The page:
Analysts See Mergers in Store for Bank Sector

A fast-growing economy and looming competition from larger, stronger European banks will force a spate of mergers and acquisitions among Russia's 1,319 commercial banks, bankers and analysts said.

Russia's banking system is slowly rebuilding -- helped by overall economic recovery -- after it was pushed to ruin by the 1998 crisis.

Analysts and bankers say the needs of a growing economy and the threat of stronger competitors, if Russia's bid to join the World Trade Organization is successful, will force a wholesale cleanup of the fragmented, inefficient sector.

"It is obvious that a trend has formed toward a decreasing number of banks ... and one way this happens is through bank acquisitions," said Vladimir Rashevsky, CEO of MDM Bank, one of Russia's largest commercial banks.

Few of Russia's banks -- state-owned Sberbank is an exception -- have the ability to supply credit in the volumes major industrial players will need if the economy grows strongly this year -- and they risk becoming irrelevant.

"At this point, they already cannot meet financing demands of larger Russian corporations," said Alexander Korchagin, chief analyst at the Prospekt brokerage and among those predicting mergers over the next three to five years. "If the economy continues to grow, the resources of the banks will be totally inadequate for the country's needs."

While Rashevsky said consolidation among larger banks would be driven by the need to increase efficiency and expand profit margins, he said smaller banks, especially regional ones, were likely to be swallowed up by larger ones seeking to expand their branch networks outside the main cities of St. Petersburg and Moscow. "We have a program for our presence in the regions which will be carried out through acquisitions of banks that will be turned into our branches," he said. "It is our growth strategy. It is going on quite rapidly now, and we intend to speed it up," he added.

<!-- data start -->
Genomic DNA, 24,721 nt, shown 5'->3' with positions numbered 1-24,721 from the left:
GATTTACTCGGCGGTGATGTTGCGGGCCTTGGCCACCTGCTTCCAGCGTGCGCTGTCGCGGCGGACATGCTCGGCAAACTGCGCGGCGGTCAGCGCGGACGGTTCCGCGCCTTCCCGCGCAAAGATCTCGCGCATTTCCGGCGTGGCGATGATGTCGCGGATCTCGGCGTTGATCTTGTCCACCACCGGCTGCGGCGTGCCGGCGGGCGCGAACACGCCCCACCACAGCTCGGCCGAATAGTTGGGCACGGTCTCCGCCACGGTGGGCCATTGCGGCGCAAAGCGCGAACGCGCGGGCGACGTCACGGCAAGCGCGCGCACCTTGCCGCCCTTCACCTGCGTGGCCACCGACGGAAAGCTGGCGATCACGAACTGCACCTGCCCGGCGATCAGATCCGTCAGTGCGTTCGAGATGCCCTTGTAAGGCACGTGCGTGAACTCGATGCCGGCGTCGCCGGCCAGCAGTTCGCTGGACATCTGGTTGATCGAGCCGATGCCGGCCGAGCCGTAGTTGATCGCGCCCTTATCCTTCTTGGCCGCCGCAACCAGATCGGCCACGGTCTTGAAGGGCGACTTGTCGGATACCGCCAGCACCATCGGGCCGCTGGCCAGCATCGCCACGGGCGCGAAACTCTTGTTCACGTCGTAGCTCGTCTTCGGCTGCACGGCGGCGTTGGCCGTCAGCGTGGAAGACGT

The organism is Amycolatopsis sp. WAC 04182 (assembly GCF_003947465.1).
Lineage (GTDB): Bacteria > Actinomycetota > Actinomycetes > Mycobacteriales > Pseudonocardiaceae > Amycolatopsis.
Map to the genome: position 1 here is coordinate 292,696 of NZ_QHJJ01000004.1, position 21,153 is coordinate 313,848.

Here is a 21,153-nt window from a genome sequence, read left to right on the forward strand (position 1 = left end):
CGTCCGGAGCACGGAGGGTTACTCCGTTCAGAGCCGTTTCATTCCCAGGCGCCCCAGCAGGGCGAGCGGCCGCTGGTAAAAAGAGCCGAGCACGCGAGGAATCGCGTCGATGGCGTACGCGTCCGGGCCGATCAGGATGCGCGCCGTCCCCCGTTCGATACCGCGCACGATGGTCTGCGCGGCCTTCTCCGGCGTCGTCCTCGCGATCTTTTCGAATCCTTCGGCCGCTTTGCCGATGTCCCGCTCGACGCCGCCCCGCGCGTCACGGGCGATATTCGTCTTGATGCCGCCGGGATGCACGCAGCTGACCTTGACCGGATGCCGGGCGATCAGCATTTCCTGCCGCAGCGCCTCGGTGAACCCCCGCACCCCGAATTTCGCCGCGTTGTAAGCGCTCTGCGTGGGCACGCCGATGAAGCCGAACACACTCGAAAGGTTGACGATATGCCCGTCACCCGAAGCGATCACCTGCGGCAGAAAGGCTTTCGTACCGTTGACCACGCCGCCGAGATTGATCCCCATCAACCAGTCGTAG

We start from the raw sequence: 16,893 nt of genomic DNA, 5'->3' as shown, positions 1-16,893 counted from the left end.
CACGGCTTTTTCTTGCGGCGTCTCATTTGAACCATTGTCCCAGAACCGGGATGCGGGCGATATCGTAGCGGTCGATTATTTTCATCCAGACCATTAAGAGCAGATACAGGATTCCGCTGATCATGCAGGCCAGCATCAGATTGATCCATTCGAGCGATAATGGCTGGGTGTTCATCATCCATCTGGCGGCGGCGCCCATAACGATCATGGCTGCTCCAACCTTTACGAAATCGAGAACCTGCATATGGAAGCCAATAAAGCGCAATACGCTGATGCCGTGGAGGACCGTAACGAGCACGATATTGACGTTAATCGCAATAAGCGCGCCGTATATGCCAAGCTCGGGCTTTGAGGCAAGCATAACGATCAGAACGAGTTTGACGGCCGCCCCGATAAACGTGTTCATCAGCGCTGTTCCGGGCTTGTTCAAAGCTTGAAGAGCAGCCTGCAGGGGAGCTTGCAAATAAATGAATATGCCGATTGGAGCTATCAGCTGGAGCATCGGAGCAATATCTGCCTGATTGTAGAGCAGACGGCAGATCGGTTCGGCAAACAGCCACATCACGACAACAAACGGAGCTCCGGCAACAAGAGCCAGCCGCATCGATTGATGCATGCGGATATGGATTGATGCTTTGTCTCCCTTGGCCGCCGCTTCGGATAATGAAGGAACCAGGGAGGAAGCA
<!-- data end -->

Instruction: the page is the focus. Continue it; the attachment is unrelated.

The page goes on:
The chief consultant of the Moscow-based BFI financial consultancy, Andrei Sedin, said 350 bank mergers had been charted over the past three years, most of them small deals. He said bureaucratic hurdles and lack of bank transparency had prevented much merger and acquisition activity, but Central Bank moves to make commercial banks adopt international accounting standards could encourage hostile takeovers.

"In Russia, because of a dearth of information about competitors, you risked stumbling on hidden liabilities [of a target bank] in a hostile takeover," he said. "The risks are not so high with friendly deals. But the potential for hostile takeovers will appear as transparency improves."

Analysts say higher capitalization requirements by the Central Bank could also force small banks to merge. Banks have been ordered to boost their minimum share capital to at least 5 million euros ($4.4 million) by 2005 to facilitate their growth.

Deputy Central Bank head Georgy Luntovsky said the bank did not expect merger and acquisition activity to increase and would only regulate, not encourage, the process. But he said regulations should be simpler. "The merger and acquisition procedures need to be simplified, and I think that will be done in the nearest future," Luntovsky said.